(Back to top)

Q.7 What do I do if I have an accident?

A. Simply call the accident helpline on 0345 601 6687 or +44 2380 621983 if calling from abroad, it is open 24 hours, 365 days a year. Friendly staff will do all they can to help you avoid any further stress or worry.

(Back to top)

Q.8 Will I get a courtesy car during repairs?

A. Yes. As long as you have comprehensive cover, the insurer Ageas Insurance Limited, will provide a courtesy car in the event of an accident or when recovered damaged following a theft, whilst repairs are being carried out by an approved Ageas repairer. A courtesy car will also be provided for up to 14 days should your car be stolen or written off.

(Back to top)

Q.9 Are the repairs guaranteed?

A. All repairs are guaranteed for up to three years, provided that they are carried out by one of the insurer's approved repairers.

(Back to top)

Q.10 Is Motor legal protection cover available?

A. Yes, you can take Motor legal protection cover that includes a 24/7 legal helpline for an extra cost. This covers you for legal costs to pursue compensation for personal injury when you are not at fault or to defend a motoring prosecution brought against you. You can also obtain legal advice and assistance (with costs up to £100,000) to pursue your claim for uninsured losses. This might include your policy excess, loss of earnings, car hire changes or additional travel expenses.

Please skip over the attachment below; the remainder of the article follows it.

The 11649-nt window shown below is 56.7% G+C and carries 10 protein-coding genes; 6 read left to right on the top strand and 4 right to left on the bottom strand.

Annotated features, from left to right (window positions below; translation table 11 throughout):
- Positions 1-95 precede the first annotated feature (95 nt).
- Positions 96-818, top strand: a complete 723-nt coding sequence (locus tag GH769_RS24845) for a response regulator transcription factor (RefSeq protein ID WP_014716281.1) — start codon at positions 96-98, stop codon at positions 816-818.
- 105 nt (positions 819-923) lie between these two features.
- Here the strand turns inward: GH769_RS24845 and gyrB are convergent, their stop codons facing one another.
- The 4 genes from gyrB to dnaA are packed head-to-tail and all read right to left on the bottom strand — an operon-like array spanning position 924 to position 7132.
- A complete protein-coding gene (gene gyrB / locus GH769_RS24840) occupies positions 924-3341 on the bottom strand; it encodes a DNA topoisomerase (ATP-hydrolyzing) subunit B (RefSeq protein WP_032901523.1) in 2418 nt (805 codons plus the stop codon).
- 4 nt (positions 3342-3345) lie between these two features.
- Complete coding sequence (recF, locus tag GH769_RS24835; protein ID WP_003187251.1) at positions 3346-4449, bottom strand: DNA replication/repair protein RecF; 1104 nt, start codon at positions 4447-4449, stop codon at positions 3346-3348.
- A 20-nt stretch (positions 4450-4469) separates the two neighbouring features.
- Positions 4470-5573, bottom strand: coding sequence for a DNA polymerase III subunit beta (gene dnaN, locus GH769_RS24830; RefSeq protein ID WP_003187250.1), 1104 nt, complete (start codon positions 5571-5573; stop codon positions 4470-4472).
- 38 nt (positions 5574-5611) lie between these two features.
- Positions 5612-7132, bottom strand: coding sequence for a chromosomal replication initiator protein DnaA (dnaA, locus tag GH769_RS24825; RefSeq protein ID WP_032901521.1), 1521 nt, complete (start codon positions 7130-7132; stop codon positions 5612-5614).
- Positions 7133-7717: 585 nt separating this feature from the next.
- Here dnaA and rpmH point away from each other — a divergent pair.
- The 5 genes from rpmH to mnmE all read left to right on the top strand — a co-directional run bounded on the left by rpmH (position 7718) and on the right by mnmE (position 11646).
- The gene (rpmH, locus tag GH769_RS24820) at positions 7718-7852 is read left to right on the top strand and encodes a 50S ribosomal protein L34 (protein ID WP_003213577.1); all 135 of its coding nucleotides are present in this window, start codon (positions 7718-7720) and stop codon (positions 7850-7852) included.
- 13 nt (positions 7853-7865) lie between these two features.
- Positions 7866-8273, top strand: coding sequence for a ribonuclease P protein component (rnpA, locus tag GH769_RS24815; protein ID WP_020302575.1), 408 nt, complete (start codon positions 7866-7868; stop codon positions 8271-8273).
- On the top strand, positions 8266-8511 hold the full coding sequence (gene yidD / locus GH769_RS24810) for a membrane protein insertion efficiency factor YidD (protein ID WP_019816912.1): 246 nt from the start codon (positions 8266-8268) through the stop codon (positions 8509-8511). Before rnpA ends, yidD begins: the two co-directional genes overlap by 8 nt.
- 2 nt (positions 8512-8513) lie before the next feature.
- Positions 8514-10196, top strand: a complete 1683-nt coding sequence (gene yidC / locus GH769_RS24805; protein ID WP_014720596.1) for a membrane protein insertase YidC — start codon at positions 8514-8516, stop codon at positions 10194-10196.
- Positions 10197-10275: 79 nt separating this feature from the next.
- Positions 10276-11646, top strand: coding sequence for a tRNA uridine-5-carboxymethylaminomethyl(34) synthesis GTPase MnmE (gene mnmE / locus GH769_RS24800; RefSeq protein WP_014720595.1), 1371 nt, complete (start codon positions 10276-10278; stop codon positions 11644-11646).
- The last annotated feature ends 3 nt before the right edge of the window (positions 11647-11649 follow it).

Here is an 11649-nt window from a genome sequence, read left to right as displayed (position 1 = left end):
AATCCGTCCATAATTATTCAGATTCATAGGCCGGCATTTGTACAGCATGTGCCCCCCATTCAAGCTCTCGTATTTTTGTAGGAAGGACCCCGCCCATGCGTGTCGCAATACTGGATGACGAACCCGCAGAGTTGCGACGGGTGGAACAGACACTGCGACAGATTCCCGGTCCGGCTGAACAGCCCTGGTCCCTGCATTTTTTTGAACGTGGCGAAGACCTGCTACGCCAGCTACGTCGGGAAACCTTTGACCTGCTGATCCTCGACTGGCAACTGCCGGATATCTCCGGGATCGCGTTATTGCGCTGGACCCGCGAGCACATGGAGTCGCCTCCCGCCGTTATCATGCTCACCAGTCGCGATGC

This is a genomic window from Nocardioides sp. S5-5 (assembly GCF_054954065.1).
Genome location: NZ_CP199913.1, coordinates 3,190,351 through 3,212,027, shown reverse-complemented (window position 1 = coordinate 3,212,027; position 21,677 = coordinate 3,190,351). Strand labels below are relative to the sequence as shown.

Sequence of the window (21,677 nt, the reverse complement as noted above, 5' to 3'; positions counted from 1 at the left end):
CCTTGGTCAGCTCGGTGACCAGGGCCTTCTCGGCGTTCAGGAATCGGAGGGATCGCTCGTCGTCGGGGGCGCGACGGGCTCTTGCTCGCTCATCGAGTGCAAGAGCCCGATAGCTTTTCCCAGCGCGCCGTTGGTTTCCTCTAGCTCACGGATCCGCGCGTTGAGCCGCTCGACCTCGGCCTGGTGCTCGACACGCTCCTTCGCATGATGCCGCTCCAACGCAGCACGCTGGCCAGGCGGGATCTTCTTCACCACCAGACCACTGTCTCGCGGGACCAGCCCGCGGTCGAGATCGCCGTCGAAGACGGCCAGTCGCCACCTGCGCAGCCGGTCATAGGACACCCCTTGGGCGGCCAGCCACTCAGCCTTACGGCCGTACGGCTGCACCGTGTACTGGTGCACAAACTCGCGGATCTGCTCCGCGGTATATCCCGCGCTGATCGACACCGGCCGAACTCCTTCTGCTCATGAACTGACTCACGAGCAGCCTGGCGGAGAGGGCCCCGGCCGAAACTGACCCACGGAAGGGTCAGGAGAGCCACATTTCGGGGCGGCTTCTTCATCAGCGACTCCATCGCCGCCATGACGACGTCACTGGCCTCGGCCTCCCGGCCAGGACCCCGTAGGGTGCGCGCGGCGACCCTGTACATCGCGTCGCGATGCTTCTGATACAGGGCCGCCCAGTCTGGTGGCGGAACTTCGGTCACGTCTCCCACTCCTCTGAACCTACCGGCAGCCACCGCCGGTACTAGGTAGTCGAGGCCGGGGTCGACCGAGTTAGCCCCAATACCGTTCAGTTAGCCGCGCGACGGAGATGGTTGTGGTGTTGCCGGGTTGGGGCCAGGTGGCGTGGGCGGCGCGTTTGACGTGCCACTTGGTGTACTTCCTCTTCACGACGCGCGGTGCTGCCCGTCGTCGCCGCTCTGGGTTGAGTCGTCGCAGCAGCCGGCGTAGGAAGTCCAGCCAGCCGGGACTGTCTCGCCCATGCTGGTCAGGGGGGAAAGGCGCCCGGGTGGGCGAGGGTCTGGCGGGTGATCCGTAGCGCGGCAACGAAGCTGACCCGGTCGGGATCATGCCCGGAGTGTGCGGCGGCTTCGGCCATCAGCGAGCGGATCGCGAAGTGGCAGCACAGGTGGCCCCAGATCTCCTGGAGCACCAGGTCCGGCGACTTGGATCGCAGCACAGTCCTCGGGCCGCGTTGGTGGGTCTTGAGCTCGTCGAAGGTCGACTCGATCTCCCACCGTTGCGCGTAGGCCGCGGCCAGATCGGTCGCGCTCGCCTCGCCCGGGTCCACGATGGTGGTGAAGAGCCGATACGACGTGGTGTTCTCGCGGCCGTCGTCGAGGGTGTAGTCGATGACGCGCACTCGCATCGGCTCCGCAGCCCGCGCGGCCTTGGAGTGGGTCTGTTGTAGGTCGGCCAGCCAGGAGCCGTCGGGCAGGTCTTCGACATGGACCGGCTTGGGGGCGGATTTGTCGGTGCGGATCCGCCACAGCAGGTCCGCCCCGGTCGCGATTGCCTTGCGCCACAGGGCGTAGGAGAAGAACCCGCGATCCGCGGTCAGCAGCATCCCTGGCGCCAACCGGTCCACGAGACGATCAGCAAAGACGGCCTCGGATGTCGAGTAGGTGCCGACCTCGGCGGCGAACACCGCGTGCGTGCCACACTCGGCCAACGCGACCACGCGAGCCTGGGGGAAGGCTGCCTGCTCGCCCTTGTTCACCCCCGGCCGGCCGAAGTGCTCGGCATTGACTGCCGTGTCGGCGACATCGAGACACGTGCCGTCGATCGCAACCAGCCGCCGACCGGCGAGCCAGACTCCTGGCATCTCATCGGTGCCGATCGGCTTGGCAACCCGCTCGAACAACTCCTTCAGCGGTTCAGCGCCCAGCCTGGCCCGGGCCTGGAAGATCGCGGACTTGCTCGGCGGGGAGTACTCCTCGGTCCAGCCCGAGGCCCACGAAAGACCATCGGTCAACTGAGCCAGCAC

(Back to top)

Q.11 Is Motor Breakdown cover available?

A. Yes, you can add Motor Breakdown cover for an extra cost or your can buy this separately. This cover is provided by Intana Assistance. You'll be covered for roadside assistance, vehicle recovery, and you're even covered at home if your car won't start.

(Back to top)

Q.12 What if I change my mind?

A. If you are not satisfied with your policy you can cancel at any time by telephoning or writing to Age UK Insurance. You will only be charged for the time you have been on cover unless a claim has been made. If a claim has been made you will need to pay the full annual premium.

(Back to top)

Source

Add comment

This e-mail already registered. or enter another.

Error

Sorry.
↑↑↑↑↑↑↑